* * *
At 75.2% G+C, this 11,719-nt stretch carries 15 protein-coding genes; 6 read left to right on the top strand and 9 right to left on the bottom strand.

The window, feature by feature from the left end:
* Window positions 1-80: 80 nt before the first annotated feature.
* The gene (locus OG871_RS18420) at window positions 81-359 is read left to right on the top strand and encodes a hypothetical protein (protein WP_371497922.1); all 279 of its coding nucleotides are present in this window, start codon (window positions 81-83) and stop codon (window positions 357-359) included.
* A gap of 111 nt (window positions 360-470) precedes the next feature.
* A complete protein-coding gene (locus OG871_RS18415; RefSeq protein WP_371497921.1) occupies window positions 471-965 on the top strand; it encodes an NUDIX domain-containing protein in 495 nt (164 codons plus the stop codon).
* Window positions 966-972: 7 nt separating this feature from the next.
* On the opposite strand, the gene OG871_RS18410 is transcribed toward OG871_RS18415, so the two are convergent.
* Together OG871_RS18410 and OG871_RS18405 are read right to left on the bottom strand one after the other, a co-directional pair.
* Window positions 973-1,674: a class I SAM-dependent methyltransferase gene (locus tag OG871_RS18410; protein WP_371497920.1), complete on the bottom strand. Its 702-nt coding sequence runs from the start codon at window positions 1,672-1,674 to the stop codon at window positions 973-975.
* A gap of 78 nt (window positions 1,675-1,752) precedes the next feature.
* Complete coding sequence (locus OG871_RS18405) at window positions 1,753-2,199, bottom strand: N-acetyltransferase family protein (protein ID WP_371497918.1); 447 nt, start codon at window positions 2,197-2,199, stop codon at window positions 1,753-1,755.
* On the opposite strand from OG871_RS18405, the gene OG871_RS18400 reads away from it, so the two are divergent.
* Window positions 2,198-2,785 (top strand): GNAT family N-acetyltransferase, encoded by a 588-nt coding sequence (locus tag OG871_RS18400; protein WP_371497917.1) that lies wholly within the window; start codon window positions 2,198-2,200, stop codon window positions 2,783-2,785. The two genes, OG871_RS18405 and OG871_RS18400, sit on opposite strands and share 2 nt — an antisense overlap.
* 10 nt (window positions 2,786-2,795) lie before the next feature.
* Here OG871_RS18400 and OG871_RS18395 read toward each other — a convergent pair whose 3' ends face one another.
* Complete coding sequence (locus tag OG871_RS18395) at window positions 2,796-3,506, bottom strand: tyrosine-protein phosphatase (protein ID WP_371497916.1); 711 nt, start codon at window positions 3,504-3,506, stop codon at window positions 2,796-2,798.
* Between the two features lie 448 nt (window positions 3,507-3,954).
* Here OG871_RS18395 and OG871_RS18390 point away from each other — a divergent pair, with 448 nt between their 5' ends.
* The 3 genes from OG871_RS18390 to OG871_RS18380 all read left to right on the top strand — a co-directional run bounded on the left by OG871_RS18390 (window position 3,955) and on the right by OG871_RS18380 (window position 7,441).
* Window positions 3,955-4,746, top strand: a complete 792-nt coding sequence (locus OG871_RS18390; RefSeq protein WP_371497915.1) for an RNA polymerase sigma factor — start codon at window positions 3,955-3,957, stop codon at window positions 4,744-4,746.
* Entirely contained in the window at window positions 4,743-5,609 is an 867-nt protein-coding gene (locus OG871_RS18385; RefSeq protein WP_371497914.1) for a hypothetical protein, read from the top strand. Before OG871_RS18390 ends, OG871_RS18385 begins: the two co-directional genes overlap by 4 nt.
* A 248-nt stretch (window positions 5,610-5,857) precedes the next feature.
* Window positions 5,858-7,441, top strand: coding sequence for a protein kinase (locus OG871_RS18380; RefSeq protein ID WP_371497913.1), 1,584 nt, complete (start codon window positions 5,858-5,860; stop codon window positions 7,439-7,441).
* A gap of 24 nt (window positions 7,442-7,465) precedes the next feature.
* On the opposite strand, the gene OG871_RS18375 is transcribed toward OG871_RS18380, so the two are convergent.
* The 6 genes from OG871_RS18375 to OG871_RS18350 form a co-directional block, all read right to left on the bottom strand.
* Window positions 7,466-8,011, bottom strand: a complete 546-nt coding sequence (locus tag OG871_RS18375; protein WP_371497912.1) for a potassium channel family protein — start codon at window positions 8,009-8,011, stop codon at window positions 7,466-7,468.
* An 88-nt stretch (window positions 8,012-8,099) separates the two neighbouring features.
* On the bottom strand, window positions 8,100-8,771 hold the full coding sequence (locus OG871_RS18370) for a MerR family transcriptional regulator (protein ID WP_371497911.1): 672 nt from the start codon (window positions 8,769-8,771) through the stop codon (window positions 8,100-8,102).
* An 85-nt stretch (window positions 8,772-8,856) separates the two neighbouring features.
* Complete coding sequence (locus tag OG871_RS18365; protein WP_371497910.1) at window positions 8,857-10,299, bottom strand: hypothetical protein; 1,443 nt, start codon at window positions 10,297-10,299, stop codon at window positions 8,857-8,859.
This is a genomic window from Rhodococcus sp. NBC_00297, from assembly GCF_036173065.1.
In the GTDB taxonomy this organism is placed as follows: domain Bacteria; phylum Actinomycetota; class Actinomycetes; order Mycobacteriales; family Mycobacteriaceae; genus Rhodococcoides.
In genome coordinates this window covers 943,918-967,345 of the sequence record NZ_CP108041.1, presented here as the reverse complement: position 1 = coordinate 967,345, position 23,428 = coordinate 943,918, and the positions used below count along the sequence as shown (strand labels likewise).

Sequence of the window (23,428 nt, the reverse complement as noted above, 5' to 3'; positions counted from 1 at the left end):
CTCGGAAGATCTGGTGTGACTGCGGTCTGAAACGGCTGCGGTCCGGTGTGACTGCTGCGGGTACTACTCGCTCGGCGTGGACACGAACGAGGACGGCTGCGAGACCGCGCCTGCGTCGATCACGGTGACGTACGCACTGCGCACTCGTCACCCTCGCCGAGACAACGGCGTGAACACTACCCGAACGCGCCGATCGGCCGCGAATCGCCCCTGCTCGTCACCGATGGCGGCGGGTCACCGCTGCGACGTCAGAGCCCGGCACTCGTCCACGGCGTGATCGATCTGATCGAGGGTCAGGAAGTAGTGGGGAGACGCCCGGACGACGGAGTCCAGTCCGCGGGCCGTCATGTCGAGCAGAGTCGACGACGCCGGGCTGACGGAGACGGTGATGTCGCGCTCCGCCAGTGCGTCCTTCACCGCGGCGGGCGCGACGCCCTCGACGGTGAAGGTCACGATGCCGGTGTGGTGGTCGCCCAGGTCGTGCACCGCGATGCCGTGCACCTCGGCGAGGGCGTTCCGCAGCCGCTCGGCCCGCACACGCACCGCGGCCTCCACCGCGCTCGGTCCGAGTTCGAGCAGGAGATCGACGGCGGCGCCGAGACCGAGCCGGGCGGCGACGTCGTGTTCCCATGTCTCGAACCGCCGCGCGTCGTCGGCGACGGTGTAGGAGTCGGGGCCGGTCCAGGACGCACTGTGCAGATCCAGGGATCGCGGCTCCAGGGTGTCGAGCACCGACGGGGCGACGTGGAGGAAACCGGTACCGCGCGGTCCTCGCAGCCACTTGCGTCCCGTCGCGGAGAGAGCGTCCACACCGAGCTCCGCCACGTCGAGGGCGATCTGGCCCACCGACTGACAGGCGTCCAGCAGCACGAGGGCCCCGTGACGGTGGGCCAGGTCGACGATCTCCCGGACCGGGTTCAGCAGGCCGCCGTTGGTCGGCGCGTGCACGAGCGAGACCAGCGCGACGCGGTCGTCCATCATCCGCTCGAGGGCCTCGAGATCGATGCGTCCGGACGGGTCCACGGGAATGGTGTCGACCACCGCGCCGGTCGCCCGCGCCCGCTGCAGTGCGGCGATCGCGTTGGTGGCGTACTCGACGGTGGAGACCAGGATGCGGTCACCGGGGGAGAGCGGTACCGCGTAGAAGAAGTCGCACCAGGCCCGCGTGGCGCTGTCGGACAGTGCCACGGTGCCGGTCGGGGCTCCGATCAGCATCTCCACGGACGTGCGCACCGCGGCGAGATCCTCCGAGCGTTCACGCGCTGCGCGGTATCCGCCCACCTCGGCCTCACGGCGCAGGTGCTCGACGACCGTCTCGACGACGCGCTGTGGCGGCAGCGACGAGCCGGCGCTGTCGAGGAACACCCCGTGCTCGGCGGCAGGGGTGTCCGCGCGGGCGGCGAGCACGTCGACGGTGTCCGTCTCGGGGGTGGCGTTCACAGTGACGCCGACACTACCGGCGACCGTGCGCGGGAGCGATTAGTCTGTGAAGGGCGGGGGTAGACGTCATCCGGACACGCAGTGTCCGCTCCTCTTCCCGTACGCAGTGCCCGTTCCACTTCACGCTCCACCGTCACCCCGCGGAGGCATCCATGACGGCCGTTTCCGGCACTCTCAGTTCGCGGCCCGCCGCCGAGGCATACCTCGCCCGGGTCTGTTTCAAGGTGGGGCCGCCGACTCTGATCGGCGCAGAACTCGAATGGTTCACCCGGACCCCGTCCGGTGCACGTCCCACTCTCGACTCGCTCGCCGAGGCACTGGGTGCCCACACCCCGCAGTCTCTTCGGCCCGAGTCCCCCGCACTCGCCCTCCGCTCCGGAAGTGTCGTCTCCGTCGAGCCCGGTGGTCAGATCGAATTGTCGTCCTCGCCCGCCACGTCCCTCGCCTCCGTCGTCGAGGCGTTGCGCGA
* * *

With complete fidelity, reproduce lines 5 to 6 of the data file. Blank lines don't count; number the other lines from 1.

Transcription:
* A gap of 111 nt (window positions 360-470) precedes the next feature.
* A complete protein-coding gene (locus OG871_RS18415; RefSeq protein WP_371497921.1) occupies window positions 471-965 on the top strand; it encodes an NUDIX domain-containing protein in 495 nt (164 codons plus the stop codon).